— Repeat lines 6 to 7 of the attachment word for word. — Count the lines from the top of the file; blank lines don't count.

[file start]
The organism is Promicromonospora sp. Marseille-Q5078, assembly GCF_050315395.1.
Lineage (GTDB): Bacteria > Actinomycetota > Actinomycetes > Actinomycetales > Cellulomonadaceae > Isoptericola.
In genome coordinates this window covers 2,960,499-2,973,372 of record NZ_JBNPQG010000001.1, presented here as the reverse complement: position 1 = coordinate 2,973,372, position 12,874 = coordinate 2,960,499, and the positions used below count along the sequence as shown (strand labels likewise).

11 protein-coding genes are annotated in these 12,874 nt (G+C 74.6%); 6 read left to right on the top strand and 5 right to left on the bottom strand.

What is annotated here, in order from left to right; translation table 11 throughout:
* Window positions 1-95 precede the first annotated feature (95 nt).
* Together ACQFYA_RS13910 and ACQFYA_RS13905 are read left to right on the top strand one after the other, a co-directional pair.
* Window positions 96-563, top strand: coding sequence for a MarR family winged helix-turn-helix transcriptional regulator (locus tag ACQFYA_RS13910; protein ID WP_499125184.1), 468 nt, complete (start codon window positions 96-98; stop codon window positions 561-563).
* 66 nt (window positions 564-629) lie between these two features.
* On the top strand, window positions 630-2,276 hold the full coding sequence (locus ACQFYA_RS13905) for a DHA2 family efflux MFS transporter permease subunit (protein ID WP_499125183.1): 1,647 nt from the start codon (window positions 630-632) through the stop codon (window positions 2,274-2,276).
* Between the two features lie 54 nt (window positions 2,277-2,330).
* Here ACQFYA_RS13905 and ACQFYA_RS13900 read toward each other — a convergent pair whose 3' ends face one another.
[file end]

* Window positions 1-95 precede the first annotated feature (95 nt).
* Together ACQFYA_RS13910 and ACQFYA_RS13905 are read left to right on the top strand one after the other, a co-directional pair.